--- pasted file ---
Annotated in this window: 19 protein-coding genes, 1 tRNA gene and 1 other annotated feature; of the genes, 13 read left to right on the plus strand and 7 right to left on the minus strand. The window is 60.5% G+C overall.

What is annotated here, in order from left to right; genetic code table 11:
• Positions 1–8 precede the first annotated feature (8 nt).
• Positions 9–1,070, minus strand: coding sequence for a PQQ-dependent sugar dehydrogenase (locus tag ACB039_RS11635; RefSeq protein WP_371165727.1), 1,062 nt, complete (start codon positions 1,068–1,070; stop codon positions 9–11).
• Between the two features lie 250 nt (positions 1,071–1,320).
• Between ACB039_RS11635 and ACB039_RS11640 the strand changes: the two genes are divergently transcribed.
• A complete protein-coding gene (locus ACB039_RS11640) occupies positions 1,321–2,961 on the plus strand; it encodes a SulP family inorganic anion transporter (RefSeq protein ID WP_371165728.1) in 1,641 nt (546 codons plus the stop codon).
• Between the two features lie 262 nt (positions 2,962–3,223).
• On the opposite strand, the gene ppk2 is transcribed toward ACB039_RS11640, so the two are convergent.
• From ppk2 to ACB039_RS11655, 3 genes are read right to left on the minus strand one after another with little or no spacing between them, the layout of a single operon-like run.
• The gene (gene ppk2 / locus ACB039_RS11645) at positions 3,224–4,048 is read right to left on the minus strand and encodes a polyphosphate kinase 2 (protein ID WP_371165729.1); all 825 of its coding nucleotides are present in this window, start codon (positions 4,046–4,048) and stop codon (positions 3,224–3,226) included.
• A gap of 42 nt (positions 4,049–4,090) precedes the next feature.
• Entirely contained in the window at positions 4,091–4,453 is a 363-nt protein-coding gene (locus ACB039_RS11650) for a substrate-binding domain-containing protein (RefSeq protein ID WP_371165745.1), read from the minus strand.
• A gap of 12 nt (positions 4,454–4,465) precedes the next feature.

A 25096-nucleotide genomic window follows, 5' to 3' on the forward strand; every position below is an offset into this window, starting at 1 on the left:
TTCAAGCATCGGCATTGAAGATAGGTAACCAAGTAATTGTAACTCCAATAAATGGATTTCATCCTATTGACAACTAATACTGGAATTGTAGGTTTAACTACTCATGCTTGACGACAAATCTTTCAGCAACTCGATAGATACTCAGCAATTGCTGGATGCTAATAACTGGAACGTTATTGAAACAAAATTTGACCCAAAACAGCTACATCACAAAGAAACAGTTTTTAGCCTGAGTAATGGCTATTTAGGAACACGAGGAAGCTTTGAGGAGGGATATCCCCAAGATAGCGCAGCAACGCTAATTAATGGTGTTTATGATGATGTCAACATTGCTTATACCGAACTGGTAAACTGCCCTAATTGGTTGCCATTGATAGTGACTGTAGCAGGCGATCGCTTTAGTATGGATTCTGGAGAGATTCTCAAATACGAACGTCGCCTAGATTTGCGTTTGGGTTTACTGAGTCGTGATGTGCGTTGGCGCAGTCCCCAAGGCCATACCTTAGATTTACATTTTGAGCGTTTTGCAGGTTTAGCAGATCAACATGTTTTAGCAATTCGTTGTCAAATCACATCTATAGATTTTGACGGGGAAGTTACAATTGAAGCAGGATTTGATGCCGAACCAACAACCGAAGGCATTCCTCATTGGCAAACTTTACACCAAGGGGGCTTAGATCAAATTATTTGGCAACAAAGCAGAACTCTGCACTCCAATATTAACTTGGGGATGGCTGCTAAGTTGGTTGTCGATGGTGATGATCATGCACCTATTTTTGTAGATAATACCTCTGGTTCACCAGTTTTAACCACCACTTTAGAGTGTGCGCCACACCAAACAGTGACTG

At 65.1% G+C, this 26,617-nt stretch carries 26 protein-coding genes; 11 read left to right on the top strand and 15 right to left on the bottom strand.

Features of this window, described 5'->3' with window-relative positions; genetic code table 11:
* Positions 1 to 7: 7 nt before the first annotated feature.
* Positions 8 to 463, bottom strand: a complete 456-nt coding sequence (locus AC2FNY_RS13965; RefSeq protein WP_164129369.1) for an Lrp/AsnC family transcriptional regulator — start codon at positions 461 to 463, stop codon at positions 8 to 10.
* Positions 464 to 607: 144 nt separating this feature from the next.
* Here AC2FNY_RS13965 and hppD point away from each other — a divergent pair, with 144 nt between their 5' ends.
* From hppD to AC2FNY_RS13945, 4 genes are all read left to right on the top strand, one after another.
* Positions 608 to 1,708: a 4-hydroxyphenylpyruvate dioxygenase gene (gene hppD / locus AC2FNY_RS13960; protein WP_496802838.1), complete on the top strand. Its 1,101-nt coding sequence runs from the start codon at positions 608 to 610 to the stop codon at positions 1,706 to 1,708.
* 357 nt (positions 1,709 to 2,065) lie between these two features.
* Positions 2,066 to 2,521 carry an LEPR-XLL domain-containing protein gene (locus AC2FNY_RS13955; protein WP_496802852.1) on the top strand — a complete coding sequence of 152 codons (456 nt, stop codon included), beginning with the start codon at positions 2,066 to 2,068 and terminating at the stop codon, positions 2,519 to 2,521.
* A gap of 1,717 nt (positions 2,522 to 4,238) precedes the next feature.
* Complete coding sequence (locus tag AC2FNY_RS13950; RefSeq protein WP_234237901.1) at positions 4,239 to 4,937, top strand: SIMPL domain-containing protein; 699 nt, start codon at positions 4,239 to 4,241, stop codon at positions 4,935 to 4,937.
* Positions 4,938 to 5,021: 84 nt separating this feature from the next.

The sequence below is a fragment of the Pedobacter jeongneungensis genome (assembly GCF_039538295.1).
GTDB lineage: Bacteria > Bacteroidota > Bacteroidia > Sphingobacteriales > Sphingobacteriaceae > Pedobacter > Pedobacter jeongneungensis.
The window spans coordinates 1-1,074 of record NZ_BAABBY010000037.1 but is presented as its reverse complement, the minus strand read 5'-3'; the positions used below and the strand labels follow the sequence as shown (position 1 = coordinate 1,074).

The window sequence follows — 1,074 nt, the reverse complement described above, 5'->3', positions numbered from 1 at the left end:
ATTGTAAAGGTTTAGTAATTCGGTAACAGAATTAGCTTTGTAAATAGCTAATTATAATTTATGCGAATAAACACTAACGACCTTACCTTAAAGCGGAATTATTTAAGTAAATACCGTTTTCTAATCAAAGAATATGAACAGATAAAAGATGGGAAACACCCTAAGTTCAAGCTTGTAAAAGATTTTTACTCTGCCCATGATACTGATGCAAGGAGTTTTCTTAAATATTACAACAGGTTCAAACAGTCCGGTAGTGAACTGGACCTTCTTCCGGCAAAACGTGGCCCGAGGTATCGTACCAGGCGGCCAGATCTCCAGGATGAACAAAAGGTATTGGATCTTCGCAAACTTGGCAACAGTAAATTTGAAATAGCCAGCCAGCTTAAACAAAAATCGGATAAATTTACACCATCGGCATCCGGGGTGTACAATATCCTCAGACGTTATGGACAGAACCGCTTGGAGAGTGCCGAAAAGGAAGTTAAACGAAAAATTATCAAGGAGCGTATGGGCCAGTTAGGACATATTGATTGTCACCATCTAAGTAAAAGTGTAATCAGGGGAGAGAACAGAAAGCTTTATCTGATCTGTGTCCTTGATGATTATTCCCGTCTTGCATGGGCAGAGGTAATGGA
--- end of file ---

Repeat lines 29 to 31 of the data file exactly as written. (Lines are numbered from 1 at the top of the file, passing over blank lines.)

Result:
* Positions 4,938 to 5,021: 84 nt separating this feature from the next.

The sequence below is a fragment of the Pedobacter jeongneungensis genome (assembly GCF_039538295.1).
GTDB lineage: Bacteria > Bacteroidota > Bacteroidia > Sphingobacteriales > Sphingobacteriaceae > Pedobacter > Pedobacter jeongneungensis.